Harold Varmus (now back as Director of the National Cancer Institute) showed that disturbances in some gene families could turn the cells cancerous.  He also went on to win the Nobel Prize for this work.  Robert Weinberg subsequently discovered in rats that a mutant gene (named “neu”) encoding a tyrosine kinase promoted cancer features in cells, contributing to the development of neuroglioblastoma tumors.

Later, Axel Ullrich and collaborators at Genentech cloned the human HER2/neu gene.  Work at UCLA Dennis Slamon and colleagues showed HER2 over-expression in 25% of patients with aggressive breast cancer.

Through screening studies on monoclonal antibody candidates in vivo in mice implanted with HER-2 positive human tumors the group at Genentech then developed the mouse 4D5 (parent of Herceptin) and showed that 4D5 could suppress the growth of HER2 tumor cells as well as enhance the ability of the host immune system to kill them.   A collaboration between UCLA and Genentech then demonstrated that radio-labeled 4D5 localized to HER2-expressing tumors in both mice and human patients.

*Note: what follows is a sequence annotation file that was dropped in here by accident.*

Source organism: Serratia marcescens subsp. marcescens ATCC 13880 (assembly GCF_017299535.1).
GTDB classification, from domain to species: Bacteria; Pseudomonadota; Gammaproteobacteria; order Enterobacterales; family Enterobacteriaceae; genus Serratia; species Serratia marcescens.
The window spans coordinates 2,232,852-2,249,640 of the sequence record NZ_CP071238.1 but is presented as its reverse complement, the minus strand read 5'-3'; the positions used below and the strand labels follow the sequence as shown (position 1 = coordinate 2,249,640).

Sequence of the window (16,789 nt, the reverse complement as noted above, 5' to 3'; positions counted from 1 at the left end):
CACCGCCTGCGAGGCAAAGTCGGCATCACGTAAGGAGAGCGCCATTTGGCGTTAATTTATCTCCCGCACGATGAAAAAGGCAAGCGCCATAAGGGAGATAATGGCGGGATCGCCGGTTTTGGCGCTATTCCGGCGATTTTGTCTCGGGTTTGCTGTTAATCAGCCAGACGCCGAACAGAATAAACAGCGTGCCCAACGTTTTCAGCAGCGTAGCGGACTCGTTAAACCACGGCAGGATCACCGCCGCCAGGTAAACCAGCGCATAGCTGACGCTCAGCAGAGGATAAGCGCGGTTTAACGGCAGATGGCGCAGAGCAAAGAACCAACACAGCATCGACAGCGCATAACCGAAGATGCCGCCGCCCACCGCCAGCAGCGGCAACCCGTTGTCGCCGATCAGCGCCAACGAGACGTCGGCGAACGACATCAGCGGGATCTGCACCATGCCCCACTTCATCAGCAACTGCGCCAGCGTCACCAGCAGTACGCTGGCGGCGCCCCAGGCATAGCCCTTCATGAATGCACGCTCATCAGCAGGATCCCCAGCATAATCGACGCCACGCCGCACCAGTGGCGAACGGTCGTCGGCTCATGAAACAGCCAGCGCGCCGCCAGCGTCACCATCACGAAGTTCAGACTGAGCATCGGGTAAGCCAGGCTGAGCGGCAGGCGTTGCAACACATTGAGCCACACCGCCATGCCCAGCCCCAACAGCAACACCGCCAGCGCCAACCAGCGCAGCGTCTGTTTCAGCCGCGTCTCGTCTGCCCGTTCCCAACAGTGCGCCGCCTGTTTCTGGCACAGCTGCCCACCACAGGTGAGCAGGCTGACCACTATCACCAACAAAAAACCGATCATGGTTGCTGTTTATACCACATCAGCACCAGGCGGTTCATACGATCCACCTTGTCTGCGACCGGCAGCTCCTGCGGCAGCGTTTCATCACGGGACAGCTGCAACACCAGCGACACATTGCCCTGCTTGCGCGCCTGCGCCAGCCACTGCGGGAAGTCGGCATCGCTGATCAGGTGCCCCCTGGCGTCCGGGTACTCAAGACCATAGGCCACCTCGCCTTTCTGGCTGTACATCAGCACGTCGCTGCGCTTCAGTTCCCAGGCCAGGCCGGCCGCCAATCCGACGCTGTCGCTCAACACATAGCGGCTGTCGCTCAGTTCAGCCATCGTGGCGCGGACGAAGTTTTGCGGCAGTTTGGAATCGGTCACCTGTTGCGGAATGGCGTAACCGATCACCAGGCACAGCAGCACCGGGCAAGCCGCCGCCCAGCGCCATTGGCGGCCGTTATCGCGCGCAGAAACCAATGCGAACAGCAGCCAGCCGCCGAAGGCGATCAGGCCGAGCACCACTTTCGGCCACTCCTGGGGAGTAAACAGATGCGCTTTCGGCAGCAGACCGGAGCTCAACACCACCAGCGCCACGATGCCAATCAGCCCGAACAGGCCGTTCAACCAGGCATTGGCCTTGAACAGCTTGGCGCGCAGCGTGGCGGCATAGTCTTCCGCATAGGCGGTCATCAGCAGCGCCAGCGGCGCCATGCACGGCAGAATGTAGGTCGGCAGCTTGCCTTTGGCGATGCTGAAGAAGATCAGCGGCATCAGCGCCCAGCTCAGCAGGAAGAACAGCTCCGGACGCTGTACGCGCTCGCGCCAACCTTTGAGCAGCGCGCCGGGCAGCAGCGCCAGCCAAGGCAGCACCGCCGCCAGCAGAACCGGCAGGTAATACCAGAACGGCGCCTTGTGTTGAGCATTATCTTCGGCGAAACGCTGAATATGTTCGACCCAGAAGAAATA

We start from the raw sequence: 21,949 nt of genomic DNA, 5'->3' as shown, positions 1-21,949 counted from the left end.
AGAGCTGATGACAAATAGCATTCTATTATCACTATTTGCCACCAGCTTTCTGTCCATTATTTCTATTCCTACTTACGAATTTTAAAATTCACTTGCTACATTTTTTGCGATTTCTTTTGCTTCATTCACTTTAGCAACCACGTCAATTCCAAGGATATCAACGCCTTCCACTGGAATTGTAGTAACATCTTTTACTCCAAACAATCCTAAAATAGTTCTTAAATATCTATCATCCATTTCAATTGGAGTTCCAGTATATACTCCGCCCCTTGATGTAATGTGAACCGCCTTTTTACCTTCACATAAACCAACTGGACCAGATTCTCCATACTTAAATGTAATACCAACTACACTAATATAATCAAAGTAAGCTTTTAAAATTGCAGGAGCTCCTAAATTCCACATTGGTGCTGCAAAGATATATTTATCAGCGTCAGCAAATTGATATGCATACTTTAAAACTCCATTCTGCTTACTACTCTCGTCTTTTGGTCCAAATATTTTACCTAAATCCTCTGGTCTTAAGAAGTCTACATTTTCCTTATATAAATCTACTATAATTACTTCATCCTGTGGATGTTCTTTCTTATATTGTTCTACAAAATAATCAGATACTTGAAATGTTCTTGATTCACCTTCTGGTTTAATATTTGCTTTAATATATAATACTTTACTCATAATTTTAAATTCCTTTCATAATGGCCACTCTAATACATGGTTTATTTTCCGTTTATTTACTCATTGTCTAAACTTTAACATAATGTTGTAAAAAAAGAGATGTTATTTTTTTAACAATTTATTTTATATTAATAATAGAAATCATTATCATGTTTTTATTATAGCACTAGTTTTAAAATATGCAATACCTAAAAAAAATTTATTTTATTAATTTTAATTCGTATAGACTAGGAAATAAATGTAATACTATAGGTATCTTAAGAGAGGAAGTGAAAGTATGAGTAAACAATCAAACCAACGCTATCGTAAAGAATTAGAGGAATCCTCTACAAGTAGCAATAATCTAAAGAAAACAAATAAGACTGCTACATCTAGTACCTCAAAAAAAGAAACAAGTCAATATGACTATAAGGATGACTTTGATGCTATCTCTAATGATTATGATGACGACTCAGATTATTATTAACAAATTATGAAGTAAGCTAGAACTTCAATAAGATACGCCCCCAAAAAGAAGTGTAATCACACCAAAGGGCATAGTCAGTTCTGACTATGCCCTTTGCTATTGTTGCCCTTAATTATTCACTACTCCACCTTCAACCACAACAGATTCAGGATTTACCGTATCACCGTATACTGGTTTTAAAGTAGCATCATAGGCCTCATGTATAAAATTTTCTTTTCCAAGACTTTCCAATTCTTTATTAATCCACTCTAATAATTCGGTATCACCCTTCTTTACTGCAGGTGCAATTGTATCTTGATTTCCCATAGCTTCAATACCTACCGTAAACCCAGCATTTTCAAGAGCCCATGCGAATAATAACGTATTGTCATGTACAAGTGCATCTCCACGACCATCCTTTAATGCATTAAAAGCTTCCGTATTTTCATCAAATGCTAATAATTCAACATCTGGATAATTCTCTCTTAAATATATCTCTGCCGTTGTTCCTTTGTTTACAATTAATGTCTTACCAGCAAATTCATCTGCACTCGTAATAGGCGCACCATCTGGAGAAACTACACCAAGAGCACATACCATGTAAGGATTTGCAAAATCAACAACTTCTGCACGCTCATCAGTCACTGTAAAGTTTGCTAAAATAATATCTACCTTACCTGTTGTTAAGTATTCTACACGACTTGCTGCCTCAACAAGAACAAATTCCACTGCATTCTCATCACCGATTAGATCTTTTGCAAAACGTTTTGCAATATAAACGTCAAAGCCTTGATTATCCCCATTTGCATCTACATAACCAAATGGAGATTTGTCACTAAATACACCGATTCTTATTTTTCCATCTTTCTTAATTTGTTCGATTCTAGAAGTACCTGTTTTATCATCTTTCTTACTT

With the information obtained from animal experiments, Genentech created Herceptin by humanizing the 4D5 mouse antibody directed at HER2.   The ability of Herceptin to prevent tumor growth was then assessed in mice implanted with HER-2 positive human tumor xenografts, and the concentration of Herceptin required in the blood to achieve anti-tumor activity was determined before starting human clinical trials.

So, you see…  Herceptin was derived from a mouse antibody.

Let me repeat: a mouse antibody!

Clinical trials in humans subsequently showed the effectiveness of Herceptin to treat HER2 positive breast cancer.

Perhaps, Dr. Greek and other animal rights activists should carefully listen to the experts that were actually involved in the process of developing Herceptin (a drug he appears to thinks highly of) which, indeed, benefits so many women battling breast cancer.   A drug derived from mice, and developed in mice.

Here is what Robert Weinberg had to say about Dr. Greek’s views on research:

Dr. Greek says the silliest things, […] implying that people are not studying human tumors, and implying that the kinds of experiments that one can do in mice can be done as well in humans — truly mindless!

I couldn’t have said it better.

Dario Ringach

Magic Bullets and Monoclonals: A Breakthrough in Bioscience